Biden Got Nowhere With Vladimir Putin
But the American president did take time to bully a reporter for asking a decent question.
“Where the hell … what do you do all the time?”
That was Joe Biden’s bizarre response to a decent question about Russian President Vladimir Putin from CNN’s Kaitlan Collins, who asked him as he walked away from his post-summit press conference, “Why are you so confident he’ll change his behavior, Mr. President?”
After berating Collins from afar, Biden approached her and wagged his finger. Collins then calmly elaborated, noting that Putin had denied his country’s clear involvement in recent cyberattacks against U.S. companies, downplayed Russia’s human rights abuses, and refused to even mention the name of imprisoned opposition leader Alexei Navalny. “So,” Collins asked, “how does that account to a constructive meeting?”
To which Biden sneered before walking away, “If you don’t understand that, you’re in the wrong business.”
That didn’t sit too well with Collins’s colleagues, one of whom, New York Magazine’s Olivia Nuzzi, quipped, “If you’re the most powerful person in the world and you can’t field questions from the media without losing your temper, maybe you’re in the wrong business.”
We agree. It was a sorry scene for a man who, when he’s not getting deferential coverage from the media, is cowering from it altogether. Now we know why: He can’t answer tough questions, and he can’t control his temper. Indeed, as the Washington Examiner’s Jerry Dunleavy noted, “Biden flips out almost every time he is asked an even vaguely pointed question — true during the campaign and true as president.”
Biden opened his post-summit presser with some introductory remarks, during which he tried to talk about the God-given rights of the American people. But he blew it: “We don’t derive our rights from the government,” he correctly began. “We possess them because we’re born. Period. And we yield them to a government.”
Huh? We “yield” our rights “to a government”? What’s the purpose of a written constitution or a bill of rights if the people whose rights they purport to protect must ultimately surrender them to their government?
Sadly, the president needs a civics lesson.
“Another area we spent a great deal of time on was cyber and cybersecurity,” Biden continued. “I talked about the proposition that certain critical infrastructure should be off-limits to attack. Period. By cyber or any other means. I gave them a list, if I’m not mistaken — I don’t have it in front of me — 16 specific entities; 16 defined as critical infrastructure under U.S. policy, from the energy sector to our water systems.”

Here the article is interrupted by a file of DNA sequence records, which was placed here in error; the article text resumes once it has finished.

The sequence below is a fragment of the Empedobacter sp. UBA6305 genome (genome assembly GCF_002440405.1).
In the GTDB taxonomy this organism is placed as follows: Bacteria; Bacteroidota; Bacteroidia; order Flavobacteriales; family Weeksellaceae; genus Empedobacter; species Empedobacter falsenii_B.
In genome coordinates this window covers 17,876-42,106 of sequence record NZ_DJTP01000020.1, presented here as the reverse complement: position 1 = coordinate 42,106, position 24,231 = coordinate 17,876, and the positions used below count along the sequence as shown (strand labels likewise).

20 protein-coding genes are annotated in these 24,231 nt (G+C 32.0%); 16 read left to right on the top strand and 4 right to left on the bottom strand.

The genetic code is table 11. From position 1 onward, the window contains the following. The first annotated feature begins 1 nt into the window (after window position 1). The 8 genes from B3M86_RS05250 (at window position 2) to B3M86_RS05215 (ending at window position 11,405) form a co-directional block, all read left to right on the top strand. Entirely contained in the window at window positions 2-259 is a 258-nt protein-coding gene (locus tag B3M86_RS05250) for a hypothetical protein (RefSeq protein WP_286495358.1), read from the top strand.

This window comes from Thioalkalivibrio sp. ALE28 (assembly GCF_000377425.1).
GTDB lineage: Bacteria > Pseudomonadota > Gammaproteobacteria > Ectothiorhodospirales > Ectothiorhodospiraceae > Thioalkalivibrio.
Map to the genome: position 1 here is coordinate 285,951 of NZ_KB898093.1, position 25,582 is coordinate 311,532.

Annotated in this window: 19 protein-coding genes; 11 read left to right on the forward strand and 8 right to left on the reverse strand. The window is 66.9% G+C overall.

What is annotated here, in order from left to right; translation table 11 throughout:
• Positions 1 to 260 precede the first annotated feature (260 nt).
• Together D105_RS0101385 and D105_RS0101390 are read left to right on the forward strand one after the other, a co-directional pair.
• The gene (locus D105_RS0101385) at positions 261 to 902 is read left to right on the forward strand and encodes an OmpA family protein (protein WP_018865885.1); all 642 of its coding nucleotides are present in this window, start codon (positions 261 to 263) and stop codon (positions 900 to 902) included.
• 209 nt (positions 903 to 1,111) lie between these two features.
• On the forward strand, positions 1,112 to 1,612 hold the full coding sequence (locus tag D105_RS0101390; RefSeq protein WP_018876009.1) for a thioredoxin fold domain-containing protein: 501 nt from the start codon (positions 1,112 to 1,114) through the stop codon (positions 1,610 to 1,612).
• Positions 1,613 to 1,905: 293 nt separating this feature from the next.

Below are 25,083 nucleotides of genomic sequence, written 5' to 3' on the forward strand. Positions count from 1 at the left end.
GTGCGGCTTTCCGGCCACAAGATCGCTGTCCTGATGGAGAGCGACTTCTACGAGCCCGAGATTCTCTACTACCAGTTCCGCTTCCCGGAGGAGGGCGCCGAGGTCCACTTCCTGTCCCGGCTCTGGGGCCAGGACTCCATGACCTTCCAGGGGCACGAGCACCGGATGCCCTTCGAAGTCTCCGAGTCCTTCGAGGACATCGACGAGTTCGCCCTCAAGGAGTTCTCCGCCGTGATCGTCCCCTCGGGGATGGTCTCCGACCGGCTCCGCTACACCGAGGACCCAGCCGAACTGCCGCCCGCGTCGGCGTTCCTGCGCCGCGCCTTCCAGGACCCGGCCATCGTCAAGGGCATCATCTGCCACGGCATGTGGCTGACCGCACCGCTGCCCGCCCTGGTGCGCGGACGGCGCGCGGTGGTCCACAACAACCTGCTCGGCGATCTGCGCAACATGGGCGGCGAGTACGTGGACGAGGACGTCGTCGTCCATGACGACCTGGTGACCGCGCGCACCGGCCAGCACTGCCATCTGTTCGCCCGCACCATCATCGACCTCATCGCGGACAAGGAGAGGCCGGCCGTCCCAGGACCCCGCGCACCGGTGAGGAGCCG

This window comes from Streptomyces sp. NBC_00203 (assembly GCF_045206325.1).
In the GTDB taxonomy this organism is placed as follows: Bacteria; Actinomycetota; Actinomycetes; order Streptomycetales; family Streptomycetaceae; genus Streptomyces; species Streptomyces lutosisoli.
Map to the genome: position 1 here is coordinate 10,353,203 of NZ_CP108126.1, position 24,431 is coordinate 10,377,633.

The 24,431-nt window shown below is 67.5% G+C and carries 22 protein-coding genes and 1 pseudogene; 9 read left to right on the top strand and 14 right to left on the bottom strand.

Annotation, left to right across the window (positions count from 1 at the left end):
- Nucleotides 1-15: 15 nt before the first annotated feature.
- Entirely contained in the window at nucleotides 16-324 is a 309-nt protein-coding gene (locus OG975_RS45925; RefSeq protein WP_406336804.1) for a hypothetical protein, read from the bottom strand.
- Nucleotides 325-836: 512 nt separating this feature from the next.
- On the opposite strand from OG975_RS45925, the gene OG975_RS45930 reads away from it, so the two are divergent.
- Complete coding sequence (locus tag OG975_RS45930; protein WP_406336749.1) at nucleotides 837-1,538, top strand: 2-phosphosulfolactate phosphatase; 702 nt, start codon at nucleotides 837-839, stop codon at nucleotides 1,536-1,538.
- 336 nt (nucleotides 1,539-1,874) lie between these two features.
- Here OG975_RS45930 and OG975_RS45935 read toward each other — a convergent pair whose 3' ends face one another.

Ooooh. He gave them a list. Of 16. Here again, the president needs a lesson — this time in national sovereignty.
What about all the other entities? Open season on them? Conservative commentator Noah Pollak called it “one of the most pathetic moments in American diplomatic history.”
National Review’s David Harsanyi one-upped him: “Biggest loser today: the 17th most critical infrastructure entity in America.”
Finally, mercifully, at the conclusion of his opening remarks, Biden let the assembled media know it was a rigged game: “I’ll take your questions and, as usual, folks, they gave me a list of the people I’m gonna call on.”
“As usual, folks,” our intrepid president only takes questions from those his handlers have pre-approved.
Biden then fielded questions for a brief 22 minutes before skedaddling, but his Russian counterpart seemed disinclined to run from the media. As Fox News media critic Joe Concha put it, “Putin presser approaching one hour with no signs of stopping. This is what Putin sees as show of confidence and endurance in what appears to be an effort to make Biden look weak/small when he ends up taking relatively few questions from handpicked reporters before exiting.”
A strong case can be made that Joe Biden lost his showdown with Vladimir Putin before it even began. How? By showing his willingness to appease the Russians beforehand.
Rebekah Koffler, former Defense Intelligence Agency Russia analyst and author of a forthcoming book on Putin, told Fox News that Biden extending the Strategic Arms Reduction Treaty II (START II) and eliminating Nord Stream 2 [pipeline] sanctions before the summit left him without anything to negotiate on. “I think our president is in the losing position and Putin is in the winning position, and that was even before the summit,” she said. Biden “pretty much has given out the store to the Russians,” she explained, so “he had no negotiating leverage.”
Indeed, Biden has already helped enable Putin’s geopolitical power grab by removing those pipeline sanctions, which will make Germany and other Western European nations dependent on Russian natural gas and thereby vulnerable to Russian coercion. Biden, of course, canceled our nation’s own energy pipeline, Keystone XL, eliminating 1,000 union jobs and wrecking countless lives and businesses in the process. And his Nord Stream about-face came just two weeks after a Russian criminal cyber gang disrupted America’s energy supply with a ransomware attack on the Colonial Pipeline.
If you’re thinking, Whiskey Tango, Joe, you’re not alone.
On the tarmac just before boarding Air Force One, Biden briefly apologized to CNN’s Collins and tried to put a rosy spin on his European trip, but that’s only because his handlers told him to. And he tried to talk a good globalist game, once again deriding Donald Trump’s “America First” approach and reminding our allies about how “America is back.”
But are we really back? Nope. Not if one considers this week’s pathetic performance by the American president.
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